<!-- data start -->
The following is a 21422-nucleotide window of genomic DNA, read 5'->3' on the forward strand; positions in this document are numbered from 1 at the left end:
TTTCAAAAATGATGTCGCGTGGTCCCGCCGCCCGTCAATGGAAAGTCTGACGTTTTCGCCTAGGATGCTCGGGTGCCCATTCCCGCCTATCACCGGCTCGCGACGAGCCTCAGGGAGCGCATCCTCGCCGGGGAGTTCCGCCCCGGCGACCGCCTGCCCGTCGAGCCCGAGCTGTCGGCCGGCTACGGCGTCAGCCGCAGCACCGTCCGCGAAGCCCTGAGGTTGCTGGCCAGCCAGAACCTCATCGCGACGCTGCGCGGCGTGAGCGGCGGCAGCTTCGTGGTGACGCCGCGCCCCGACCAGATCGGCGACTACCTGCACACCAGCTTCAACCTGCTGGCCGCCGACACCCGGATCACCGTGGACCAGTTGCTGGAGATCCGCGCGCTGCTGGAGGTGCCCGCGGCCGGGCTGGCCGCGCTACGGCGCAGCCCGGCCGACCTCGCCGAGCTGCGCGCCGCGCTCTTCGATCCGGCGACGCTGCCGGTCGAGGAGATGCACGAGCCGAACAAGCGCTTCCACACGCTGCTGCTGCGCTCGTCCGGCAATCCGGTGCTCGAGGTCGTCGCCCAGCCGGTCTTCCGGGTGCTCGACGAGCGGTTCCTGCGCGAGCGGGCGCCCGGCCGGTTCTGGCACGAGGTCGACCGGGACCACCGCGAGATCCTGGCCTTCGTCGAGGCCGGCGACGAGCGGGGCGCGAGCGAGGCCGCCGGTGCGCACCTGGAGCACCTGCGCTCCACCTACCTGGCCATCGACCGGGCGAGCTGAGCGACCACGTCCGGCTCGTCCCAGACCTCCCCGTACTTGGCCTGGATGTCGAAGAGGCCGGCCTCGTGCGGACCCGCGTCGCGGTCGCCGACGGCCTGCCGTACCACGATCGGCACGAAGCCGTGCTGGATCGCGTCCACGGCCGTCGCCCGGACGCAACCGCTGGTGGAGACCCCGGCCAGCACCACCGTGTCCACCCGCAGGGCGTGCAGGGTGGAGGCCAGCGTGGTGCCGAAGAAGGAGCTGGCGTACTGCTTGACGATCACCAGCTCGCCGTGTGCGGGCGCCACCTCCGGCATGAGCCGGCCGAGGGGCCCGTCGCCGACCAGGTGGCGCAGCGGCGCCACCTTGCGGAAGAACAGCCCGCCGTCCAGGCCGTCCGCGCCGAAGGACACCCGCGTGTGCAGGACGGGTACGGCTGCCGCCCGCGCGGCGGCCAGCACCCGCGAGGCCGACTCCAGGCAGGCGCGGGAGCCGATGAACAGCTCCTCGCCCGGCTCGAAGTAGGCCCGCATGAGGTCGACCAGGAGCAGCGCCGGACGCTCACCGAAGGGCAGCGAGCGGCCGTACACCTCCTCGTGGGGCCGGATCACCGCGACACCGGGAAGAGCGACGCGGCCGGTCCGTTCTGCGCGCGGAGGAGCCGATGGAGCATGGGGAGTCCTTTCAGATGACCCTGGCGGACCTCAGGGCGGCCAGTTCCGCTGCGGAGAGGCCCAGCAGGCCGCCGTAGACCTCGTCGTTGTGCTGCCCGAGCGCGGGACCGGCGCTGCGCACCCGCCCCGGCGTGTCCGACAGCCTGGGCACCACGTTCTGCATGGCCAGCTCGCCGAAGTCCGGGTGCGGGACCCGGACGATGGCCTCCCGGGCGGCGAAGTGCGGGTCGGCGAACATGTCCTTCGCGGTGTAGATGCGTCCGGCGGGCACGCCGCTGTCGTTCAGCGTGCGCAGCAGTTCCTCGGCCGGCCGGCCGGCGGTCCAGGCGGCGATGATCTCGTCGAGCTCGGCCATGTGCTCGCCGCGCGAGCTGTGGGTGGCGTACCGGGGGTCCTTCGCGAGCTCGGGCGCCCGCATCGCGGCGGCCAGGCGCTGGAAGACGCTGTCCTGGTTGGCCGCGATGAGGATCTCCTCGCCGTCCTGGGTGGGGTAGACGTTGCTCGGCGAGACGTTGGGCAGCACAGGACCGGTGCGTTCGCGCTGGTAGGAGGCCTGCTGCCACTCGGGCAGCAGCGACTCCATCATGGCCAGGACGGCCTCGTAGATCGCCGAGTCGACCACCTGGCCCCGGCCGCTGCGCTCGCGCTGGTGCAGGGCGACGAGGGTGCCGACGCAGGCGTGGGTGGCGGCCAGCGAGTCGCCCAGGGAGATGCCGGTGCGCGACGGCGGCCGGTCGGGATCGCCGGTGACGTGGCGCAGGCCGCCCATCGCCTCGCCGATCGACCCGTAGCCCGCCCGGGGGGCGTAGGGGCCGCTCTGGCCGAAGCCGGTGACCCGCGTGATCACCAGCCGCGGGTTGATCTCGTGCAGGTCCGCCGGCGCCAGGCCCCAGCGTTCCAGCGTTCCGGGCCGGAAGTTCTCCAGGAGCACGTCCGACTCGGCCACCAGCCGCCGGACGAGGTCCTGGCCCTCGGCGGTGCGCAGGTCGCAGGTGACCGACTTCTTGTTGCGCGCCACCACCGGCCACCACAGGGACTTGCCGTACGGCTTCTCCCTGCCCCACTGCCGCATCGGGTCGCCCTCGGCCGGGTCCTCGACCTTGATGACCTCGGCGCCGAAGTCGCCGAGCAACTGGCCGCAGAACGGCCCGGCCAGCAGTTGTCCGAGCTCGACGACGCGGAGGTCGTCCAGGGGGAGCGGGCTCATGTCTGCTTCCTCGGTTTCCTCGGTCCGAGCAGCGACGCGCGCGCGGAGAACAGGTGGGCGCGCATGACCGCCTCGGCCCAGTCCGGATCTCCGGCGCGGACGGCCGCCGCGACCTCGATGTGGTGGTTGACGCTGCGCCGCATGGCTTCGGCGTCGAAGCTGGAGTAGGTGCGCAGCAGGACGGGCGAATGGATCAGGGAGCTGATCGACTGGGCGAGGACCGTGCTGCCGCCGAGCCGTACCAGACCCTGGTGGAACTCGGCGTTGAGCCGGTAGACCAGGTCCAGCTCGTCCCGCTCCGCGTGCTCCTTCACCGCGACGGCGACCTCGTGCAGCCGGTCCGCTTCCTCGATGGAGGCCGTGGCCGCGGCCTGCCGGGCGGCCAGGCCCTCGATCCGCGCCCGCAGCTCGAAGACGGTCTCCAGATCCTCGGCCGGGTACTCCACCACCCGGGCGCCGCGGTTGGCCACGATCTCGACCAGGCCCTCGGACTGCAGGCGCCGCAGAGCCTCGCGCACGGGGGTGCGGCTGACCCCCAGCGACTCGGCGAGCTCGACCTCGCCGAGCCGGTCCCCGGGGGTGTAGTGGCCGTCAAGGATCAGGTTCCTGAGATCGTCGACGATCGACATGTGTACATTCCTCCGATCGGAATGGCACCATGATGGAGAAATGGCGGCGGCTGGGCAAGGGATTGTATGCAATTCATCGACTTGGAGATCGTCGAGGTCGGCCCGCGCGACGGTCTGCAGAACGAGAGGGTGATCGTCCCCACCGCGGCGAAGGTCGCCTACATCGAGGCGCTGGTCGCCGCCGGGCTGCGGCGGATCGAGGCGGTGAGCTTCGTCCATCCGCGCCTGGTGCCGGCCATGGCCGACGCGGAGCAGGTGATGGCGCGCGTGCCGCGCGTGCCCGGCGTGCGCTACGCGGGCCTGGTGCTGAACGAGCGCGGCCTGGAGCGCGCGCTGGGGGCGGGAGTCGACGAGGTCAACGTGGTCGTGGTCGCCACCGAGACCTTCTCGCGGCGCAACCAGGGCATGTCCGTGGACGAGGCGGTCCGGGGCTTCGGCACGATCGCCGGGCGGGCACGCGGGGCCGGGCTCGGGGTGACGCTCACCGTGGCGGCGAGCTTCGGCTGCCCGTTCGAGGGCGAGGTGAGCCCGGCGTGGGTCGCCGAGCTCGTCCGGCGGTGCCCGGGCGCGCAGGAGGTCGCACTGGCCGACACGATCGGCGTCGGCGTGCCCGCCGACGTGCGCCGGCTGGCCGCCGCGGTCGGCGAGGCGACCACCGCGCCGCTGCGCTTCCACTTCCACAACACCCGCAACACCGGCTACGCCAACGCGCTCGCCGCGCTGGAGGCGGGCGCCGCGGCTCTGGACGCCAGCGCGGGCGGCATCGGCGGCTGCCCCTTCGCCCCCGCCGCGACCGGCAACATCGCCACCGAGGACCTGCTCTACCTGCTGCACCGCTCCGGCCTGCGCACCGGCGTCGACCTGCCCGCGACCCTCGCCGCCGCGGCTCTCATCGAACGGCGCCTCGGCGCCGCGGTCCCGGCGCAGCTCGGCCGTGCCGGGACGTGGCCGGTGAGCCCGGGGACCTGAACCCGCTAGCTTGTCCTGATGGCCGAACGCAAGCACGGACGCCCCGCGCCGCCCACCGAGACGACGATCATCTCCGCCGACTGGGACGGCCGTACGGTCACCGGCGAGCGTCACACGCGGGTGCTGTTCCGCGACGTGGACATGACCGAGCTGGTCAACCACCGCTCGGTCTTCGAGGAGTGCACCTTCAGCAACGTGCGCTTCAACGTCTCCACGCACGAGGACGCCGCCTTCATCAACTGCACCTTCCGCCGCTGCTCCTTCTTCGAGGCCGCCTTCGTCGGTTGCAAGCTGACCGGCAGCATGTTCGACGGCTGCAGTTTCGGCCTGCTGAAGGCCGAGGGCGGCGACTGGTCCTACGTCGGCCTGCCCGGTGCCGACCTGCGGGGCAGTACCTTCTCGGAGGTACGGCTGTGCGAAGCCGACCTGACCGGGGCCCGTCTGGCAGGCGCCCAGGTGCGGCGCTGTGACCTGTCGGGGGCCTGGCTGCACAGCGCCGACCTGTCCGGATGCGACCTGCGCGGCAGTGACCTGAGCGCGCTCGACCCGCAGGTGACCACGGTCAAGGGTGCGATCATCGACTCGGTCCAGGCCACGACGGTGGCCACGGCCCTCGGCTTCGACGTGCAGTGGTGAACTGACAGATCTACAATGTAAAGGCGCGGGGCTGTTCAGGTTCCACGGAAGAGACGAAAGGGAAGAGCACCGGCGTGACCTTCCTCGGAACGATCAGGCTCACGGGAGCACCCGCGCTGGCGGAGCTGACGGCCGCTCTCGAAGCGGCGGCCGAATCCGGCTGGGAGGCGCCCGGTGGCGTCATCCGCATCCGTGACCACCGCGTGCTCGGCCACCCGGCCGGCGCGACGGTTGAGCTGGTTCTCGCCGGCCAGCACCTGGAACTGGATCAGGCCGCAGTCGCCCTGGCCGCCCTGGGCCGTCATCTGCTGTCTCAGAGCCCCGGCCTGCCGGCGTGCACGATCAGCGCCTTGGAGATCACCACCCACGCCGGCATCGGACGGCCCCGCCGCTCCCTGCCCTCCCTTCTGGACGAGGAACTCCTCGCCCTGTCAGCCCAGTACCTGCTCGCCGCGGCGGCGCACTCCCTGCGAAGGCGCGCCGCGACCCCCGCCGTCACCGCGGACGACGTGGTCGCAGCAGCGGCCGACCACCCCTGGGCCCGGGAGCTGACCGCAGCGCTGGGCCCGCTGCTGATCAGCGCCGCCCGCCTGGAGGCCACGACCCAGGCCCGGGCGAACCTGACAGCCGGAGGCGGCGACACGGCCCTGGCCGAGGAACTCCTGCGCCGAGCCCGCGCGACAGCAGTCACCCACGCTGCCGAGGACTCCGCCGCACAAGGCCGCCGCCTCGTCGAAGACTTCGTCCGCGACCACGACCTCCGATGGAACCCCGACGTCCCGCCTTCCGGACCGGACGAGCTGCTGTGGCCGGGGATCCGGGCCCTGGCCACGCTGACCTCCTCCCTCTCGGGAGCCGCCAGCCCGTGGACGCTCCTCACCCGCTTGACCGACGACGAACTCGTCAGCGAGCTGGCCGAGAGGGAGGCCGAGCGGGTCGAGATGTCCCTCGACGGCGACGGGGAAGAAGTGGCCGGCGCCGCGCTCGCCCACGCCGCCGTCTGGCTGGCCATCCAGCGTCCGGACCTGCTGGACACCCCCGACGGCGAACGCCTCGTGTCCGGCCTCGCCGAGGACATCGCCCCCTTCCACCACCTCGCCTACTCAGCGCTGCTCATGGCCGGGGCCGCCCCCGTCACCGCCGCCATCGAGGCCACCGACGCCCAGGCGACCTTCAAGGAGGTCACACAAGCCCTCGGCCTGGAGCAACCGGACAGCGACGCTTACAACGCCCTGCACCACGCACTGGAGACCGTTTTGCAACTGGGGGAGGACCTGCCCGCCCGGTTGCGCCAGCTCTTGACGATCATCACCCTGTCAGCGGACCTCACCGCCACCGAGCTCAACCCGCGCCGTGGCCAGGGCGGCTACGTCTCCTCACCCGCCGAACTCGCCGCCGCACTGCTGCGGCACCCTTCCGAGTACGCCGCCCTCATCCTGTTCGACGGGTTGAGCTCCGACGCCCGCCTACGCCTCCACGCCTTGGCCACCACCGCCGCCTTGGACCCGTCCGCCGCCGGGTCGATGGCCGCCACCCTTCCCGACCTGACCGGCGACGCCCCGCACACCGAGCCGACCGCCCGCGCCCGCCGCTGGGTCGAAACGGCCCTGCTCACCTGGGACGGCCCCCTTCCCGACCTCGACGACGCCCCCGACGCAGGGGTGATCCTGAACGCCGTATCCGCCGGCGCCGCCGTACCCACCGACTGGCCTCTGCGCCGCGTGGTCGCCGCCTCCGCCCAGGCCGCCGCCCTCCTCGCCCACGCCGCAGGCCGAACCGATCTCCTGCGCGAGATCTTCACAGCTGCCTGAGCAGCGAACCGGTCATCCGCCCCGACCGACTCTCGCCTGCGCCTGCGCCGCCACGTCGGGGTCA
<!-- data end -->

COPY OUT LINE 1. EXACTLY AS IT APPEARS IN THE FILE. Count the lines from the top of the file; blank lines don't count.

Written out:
The following is a 21422-nucleotide window of genomic DNA, read 5'->3' on the forward strand; positions in this document are numbered from 1 at the left end: